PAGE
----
What do the “experts” say about Amgen, Inc. (NASDAQ:AMGN)’s valuation? S&P Capital IQ pegs the biotech’s fair value at around $113 per share. That’s a little higher than the stock’s current price.
Amgen’s potential for revenue and earnings growth includes a big positive, a big negative, and a big question mark.
The big positive stems from anti-inflammatory drug Enbrel. Amgen made $4.2 billion last year from the drug. Combined with Pfizer’s $3.7 billion, that puts Enbrel in a solid No. 2 position behind market leader Humira. Sales continue to grow strongly — and Amgen stands to profit even more as Pfizer relinquishes its North American royalties later in 2013.
That big negative comes from Neulasta/Neupogen. A biosimilar for the drug franchise hits the market in November. Amgen will soon need to replace the inevitable lost revenue.
Then there’s the big question mark about Amgen’s pipeline. The biotech has several drugs in late-stage clinical studies. An announcement of phase 3 results for one of them — ovarian cancer drug Trebananib — is expected this summer.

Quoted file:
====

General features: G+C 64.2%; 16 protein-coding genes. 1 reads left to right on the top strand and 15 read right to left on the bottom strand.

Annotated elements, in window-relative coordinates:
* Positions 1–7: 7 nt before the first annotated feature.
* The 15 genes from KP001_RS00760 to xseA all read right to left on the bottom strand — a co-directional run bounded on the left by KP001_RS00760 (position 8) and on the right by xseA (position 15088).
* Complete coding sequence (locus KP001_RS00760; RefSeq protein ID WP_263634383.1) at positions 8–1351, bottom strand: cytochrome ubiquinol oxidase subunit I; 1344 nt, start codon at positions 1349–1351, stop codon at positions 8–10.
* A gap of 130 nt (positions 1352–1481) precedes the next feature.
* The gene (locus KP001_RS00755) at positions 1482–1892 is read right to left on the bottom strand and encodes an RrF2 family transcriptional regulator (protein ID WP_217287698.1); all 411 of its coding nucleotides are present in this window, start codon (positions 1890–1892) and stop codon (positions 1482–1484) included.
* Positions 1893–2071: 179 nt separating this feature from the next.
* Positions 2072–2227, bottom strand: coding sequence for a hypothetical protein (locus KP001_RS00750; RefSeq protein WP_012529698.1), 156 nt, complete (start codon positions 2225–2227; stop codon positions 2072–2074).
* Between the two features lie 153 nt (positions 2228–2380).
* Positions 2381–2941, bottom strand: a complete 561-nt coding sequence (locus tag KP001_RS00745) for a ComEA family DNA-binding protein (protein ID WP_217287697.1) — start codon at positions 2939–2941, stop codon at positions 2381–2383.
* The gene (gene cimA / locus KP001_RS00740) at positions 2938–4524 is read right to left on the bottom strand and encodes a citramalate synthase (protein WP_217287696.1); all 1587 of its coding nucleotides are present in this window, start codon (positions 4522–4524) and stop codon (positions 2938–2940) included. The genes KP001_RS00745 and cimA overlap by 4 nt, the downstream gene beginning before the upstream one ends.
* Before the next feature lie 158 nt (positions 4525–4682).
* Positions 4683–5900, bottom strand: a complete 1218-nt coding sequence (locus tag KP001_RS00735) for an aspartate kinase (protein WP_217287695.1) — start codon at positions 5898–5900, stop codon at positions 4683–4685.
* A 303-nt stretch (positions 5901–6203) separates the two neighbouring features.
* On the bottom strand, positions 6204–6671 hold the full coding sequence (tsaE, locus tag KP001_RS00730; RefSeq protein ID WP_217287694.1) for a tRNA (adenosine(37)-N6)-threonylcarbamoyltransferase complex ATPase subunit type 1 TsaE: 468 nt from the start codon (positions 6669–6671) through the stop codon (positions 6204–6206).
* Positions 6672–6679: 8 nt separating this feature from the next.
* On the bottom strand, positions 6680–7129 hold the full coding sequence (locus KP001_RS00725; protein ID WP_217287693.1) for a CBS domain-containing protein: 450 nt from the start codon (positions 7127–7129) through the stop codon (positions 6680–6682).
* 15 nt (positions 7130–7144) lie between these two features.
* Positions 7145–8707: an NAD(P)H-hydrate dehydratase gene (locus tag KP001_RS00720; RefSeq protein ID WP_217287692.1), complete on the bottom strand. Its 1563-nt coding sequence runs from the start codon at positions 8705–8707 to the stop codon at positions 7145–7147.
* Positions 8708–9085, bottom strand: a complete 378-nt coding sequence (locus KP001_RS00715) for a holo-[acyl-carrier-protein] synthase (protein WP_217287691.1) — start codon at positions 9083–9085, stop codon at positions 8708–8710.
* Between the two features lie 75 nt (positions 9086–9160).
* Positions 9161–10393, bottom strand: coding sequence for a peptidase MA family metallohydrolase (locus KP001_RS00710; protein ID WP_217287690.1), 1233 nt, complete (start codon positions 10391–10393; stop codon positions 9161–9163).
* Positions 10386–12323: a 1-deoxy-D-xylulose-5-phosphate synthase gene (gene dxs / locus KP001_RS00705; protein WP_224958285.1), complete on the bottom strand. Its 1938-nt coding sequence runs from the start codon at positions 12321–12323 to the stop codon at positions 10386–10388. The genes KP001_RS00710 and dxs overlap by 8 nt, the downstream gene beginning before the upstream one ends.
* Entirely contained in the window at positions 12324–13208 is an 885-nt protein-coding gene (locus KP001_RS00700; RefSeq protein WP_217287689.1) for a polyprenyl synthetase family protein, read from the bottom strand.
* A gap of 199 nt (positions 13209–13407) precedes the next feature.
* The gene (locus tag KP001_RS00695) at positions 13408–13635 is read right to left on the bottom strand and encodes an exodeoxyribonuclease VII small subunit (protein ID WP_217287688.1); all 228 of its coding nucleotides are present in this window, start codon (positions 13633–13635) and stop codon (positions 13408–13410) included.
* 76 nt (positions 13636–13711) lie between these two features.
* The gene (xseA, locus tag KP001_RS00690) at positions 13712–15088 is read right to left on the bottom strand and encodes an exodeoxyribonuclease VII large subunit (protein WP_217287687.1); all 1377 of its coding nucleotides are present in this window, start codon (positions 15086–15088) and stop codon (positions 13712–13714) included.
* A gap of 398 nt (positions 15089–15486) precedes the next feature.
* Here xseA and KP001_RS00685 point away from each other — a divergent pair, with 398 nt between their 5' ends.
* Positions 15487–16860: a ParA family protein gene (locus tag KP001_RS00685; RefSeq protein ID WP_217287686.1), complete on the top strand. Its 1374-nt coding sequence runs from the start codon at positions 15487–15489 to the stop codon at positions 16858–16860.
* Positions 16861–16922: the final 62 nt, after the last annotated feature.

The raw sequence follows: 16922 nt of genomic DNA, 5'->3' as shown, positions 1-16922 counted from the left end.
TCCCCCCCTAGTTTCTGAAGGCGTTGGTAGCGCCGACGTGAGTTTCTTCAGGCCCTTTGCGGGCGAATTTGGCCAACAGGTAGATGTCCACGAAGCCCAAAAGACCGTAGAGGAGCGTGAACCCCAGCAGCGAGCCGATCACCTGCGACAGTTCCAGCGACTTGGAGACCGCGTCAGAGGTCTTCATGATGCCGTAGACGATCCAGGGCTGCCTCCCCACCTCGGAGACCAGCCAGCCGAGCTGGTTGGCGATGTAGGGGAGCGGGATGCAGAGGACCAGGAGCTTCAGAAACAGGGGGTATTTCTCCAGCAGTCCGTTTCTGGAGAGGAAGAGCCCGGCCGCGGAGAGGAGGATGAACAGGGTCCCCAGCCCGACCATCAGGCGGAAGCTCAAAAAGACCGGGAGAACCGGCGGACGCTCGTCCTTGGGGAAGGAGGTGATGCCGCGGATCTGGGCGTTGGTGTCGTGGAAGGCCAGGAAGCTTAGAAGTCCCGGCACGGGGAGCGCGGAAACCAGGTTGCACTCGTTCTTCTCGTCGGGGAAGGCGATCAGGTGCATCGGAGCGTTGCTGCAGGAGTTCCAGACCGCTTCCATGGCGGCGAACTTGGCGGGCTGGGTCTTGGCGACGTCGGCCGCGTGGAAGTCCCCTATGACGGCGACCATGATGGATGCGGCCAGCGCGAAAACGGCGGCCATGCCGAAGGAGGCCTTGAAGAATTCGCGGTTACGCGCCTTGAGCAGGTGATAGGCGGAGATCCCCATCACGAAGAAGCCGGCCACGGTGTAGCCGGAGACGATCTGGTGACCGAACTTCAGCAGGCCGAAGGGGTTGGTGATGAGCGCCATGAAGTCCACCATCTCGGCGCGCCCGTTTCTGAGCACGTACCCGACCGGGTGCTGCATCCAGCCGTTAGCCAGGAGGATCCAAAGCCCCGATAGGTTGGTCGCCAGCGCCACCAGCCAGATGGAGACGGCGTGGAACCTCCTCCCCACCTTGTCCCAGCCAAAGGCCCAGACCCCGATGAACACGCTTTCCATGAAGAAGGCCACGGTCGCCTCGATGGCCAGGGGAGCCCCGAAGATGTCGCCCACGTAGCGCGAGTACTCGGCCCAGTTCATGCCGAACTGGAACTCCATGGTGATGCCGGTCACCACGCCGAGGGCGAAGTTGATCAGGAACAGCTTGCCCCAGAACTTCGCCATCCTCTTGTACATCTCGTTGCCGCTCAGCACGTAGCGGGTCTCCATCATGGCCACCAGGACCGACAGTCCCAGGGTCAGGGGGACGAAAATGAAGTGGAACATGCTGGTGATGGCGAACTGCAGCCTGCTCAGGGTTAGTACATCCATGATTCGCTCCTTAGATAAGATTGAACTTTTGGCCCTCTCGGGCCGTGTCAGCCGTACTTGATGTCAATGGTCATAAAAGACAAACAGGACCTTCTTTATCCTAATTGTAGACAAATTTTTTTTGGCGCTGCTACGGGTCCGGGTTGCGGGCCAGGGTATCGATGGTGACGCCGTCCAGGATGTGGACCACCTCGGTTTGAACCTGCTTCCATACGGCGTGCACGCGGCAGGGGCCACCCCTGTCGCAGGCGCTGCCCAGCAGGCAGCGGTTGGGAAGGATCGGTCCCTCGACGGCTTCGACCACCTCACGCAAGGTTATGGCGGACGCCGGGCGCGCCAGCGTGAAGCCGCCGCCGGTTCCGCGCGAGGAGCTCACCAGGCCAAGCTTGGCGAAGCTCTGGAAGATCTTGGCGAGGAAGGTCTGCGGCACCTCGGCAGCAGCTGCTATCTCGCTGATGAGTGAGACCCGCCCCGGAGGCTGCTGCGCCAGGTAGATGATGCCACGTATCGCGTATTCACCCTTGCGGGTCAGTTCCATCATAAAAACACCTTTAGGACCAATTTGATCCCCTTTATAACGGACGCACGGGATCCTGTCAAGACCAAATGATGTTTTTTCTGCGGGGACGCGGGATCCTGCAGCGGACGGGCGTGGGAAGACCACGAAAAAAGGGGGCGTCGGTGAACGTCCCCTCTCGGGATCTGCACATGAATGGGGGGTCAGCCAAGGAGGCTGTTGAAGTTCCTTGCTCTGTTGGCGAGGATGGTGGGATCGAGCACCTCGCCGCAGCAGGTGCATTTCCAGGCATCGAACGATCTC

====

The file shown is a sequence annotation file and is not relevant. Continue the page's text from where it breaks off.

I suspect that Amgen will experience solid growth over the next few years. However, that assumes continued strength for Enbrel and Xgeva/Prolia, as well as generally good news from the company’s pipeline.
Overall, I think that Amgen stock still looks to be a reasonable buy for now. There are better alternatives in my view, though. I rank Celgene and Gilead more highly when growth potential is factored into the equation. However, I like Amgen’s 1.8% dividend yield. That’s something the others don’t have. For this month, Amgen stock checks out fine.
The article Amgen Stock Checkup for May originally appeared on Fool.com and is written by Keith Speights.
Fool contributor Keith Speights has no position in any stocks mentioned. The Motley Fool recommends Celgene and Gilead Sciences.
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